Exit polls: De Blasio leads in NYC mayoral primary race

Mayoral candidate Bill De Blasio leaves a voting booth after casting his primary vote on Tuesday, Sept. 10, 2013, at the Park Slope Public Library in Brooklyn, N.Y. New Yorkers head to the polls Tuesday in a primary election that begins the process of replacing Michael Bloomberg, the billionaire mayor who has defined their city for 12 years. AP Photo/Bebeto Matthews

NEW YORK As polls closed in the Democratic Primary race for mayor of New York City, exit polls conducted by Edison Research showed the city's Public Advocate Bill De Blasio in first place with a lead over Bill Thompson and Christine Quinn. The poll showed De Blasio vying for a chance to break 40 percent when all the votes are counted and possibly avoid a runoff, and went into Election Day leading in the pre-election polls.

For New York's Democrats, this is a change election, and De Blasio was benefiting from that. While about half of Democratic primary voters approve of the way current Mayor Michael Bloomberg is handling his job, seven in 10 want to see the next mayor move the city in another direction, and most of them were backing De Blasio. The top candidate quality voters were seeking was someone who would bring change, and the exit polls show De Blasio leads with those voters as polls close.

Jobs and unemployment was the most important issue to voters as they went to the polls, ahead of education and crime.

Quinn was getting the support of voters who would like to see the next mayor continue Bloomberg's policies, but there were few of such voters. Two-thirds of Democratic voters say changing city law to allow Bloomberg to run for a third term was a bad idea. Thompson held his own with moderates, but liberals made up the bulk of these Democratic voters, and De Blasio was winning them.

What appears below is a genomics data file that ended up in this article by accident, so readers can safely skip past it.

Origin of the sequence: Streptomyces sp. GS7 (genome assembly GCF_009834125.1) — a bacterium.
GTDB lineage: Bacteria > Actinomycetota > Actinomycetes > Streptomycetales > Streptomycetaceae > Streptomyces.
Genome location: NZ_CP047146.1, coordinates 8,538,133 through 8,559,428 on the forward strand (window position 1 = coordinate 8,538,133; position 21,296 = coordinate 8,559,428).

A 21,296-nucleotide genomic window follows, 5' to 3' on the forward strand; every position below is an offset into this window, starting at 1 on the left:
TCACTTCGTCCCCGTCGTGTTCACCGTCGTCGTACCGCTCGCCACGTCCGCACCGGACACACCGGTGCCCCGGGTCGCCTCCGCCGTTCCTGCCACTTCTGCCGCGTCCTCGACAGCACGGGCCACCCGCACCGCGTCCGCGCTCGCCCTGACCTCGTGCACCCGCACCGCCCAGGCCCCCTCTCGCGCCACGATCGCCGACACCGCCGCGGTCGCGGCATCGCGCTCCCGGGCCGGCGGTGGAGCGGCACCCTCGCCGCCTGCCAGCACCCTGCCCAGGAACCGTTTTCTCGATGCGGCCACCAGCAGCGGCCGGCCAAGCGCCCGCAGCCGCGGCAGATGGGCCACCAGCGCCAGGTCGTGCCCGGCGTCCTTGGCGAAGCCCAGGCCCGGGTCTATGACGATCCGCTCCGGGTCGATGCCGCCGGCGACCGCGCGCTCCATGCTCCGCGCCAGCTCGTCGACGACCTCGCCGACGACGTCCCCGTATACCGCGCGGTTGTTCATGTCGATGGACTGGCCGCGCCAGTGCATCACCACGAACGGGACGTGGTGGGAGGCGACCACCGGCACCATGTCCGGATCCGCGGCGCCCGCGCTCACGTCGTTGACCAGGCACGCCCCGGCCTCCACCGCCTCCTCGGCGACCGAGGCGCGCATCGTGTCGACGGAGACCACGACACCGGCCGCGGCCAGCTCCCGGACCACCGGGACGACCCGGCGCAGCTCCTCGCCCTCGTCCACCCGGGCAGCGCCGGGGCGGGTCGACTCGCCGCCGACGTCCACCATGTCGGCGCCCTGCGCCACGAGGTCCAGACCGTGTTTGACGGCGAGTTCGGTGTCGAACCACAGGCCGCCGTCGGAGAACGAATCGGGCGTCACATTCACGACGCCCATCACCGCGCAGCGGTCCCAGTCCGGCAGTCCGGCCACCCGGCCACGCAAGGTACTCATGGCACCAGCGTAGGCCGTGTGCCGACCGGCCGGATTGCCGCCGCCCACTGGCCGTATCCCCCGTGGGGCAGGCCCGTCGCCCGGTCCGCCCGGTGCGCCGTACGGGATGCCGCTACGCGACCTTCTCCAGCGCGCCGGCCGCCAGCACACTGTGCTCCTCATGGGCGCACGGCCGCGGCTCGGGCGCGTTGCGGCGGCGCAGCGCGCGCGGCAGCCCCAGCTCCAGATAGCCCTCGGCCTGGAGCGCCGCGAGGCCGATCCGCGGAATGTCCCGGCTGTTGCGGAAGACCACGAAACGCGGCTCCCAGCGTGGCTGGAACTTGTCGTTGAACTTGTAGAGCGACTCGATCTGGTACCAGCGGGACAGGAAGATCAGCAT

De Blasio and Thompson receive positive ratings from voters. But troubling for Quinn was more than half of Democratic voters in exit polls have an unfavorable opinion of her, while Anthony Weiner, who was plagued by a sexting scandal, is viewed unfavorably by seven in 10 Democratic voters.

One of the issues that arose in the campaign was the New York Police Department's controversial policy of "stop and frisk". A majority of Democrats casting ballots say the practice was excessive and results in innocent people being harassed. De Blasio, who has said he would end that policy if elected, got the support of nearly six in 10 who described the policy as excessive.

  • Anthony Salvanto On Twitter»

    Anthony Salvanto is CBS News elections director

Comments